In 1992, the population was estimated at 8.7 million, with the average birth rate at 3.4 and 7.4 live births per woman (Kourgueni et al., 1993). Although child arid infant mortality rates are among the highest in the world, demographers project that with the present birth rate the population will double in twenty-one years, putting an exorbitant amount of additional strain on already limited natural resources and a fragile ecosystem.

Literacy rates in Niger hover around 14%, with a discrepancy between males (20%) and females (10%) (Kourgueni et al., 1993). These rates are far more striking when analyzing the majority of the rural population where literacy among men is 14% and 6% among women.

Uncharacteristic of most places in the world, child and infant mortality rates in Niger have increased over the past few years. In 1992, a demographic survey found child mortality to be the highest in the world (123/1000), excluding war zones (318/1000) (Kourgueni et al., 1993). Vaccination coverage of children immunized against the illnesses targeted by the EPI program is estimated at a low 17% (Kourgueni et al., 1993).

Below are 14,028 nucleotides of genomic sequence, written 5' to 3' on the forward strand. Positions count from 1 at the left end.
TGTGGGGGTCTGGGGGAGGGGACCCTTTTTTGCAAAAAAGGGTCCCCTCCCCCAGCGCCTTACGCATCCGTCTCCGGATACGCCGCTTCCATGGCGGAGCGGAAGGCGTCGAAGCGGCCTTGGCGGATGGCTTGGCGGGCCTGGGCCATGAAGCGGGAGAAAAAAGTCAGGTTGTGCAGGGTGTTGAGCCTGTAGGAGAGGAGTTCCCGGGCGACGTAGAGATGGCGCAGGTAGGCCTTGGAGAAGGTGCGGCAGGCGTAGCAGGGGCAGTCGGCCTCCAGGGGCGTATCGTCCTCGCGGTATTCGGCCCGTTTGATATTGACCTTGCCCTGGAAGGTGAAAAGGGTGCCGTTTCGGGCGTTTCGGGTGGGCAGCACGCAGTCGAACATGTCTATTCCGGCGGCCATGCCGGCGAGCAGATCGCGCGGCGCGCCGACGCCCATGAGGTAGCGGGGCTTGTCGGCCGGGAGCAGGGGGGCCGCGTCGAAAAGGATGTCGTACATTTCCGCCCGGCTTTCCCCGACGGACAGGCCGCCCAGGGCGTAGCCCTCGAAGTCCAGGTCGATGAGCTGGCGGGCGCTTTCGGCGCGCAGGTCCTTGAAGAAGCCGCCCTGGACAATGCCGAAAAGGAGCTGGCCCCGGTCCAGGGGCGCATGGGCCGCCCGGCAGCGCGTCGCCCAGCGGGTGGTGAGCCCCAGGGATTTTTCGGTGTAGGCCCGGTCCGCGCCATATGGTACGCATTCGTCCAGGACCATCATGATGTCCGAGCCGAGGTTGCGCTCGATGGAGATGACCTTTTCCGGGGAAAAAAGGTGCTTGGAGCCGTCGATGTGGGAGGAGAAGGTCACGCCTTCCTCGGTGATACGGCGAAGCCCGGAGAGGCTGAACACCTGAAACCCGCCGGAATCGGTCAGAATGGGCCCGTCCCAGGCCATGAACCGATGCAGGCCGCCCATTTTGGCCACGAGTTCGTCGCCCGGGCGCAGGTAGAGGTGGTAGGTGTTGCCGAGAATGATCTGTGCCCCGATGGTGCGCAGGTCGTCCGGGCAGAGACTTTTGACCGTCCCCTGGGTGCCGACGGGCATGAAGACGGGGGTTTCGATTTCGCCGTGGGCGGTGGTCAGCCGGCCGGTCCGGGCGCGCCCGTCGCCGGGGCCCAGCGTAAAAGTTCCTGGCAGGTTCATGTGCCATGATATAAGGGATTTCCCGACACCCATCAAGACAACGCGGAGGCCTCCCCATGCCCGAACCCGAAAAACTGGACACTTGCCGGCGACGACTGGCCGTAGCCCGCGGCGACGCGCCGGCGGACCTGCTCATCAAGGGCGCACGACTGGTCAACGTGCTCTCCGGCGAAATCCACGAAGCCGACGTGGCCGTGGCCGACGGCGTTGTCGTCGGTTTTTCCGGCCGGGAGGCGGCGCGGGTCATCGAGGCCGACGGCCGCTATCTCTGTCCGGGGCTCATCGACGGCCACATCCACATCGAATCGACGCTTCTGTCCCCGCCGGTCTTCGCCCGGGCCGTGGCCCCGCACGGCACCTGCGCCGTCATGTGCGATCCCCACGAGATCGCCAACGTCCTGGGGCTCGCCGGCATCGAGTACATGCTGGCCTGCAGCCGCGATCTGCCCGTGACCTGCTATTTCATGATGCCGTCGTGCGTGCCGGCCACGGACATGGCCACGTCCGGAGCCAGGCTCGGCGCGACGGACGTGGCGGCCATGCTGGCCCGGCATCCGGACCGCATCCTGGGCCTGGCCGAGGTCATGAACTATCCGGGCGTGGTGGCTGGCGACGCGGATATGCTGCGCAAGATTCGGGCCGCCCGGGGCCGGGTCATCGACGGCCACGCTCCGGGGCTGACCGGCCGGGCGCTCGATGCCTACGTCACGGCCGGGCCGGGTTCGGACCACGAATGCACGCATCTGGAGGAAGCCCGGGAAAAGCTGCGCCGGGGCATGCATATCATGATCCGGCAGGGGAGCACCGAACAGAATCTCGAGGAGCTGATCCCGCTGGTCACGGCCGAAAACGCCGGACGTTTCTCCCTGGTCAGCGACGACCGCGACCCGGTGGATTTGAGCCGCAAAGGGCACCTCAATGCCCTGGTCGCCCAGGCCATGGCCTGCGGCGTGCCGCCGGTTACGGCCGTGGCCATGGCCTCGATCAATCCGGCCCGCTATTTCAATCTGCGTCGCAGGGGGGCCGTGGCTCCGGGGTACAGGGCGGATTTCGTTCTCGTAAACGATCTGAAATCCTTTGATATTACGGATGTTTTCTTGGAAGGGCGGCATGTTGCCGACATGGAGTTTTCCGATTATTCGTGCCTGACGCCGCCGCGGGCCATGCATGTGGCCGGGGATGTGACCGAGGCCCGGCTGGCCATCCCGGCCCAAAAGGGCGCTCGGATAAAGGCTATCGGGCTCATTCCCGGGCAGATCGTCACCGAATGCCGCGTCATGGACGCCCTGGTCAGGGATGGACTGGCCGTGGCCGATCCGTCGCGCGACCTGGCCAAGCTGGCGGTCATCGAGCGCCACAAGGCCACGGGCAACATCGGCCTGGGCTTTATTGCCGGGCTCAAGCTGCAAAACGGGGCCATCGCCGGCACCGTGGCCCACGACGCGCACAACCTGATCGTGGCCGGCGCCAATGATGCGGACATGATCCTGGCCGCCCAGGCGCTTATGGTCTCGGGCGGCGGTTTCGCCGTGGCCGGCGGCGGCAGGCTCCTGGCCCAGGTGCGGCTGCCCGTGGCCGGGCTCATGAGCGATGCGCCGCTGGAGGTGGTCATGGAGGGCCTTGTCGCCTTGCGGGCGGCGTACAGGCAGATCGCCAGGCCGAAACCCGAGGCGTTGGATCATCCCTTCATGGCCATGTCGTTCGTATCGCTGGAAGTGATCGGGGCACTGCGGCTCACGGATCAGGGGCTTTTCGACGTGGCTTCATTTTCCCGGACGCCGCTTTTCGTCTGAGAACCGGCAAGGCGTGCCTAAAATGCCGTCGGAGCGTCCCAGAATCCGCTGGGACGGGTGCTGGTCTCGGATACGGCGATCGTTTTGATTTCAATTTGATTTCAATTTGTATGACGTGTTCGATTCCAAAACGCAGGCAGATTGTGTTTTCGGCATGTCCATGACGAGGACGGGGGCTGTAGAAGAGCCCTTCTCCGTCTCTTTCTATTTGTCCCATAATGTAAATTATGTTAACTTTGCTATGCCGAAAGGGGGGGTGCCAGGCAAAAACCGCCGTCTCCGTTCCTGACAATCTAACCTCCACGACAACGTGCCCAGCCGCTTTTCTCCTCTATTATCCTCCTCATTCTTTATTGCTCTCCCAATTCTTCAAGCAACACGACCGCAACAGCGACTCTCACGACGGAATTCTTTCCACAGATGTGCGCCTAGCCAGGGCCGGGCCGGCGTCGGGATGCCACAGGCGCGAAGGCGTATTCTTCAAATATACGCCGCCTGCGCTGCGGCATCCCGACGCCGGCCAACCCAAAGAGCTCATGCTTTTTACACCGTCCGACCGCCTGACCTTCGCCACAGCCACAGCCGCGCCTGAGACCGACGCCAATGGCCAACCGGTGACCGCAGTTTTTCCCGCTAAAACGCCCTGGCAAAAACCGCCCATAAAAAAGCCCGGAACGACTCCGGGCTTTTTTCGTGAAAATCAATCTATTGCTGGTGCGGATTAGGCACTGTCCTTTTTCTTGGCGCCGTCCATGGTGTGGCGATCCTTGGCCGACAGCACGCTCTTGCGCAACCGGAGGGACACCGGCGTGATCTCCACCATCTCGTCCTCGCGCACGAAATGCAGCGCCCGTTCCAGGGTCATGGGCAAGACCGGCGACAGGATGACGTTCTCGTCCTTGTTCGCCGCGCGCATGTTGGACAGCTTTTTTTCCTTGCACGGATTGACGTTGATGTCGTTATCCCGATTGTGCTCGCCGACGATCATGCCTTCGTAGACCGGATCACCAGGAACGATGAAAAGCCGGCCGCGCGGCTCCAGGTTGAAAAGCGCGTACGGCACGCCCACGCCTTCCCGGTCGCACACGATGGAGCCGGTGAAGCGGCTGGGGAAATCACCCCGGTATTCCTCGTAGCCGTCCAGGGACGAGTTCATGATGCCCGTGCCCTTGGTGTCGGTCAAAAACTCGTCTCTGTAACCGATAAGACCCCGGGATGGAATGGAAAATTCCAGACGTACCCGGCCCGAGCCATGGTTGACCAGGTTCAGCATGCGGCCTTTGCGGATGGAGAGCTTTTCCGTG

The major causes of infant and child mortality are infectious and parasitic diseases aggravated by undernutrition, with respiratory infections the most reported childhood illness followed by malaria, diarrhea! diseases, measles, whooping cough, and meningitis (Issa, 1993). These health problems are related to many factors including harsh environmental conditions, poverty, poor sanitation and hygiene practices, poor access to health services, and a general lack of awareness among the population regarding causes of disease, preventive measures, and treatment.

Children's diets are both deficient in calories and poorly balanced, leading to undernutrition and high rates of chronic and acute malnutrition, and severe micronutrient deficiencies. Studies indicate that acute and chronic malnutrition are highest among children ages one to three, especially during the weaning period when children are abruptly removed from the breast and expected to follow the family meal pattern. The nationwide demographic study conducted in 1992 shows chronic malnutrition among children five and under at 33%, of which 16% are severely malnourished. Inadequate food intake coupled with exposure to illness leads to the classic synergistic cycle of undernutrition, poor health, and infection.

Vitamin A Situation

Given the high rates of malnutrition, it is not surprising that vitamin A deficiency constitutes a significant health problem in Niger. In 1986, a morbidity assessment (Sloan et al., 1986) found rates of xerophthalmia at two to three times the WHO critical level among children under six years of age. Following this study, Niger was included on the WHO/IVACG/UNICEF list of twenty-four countries in which vitamin A deficiency is a significant public health problem (WHO/UNICEF/IVACG, 1988).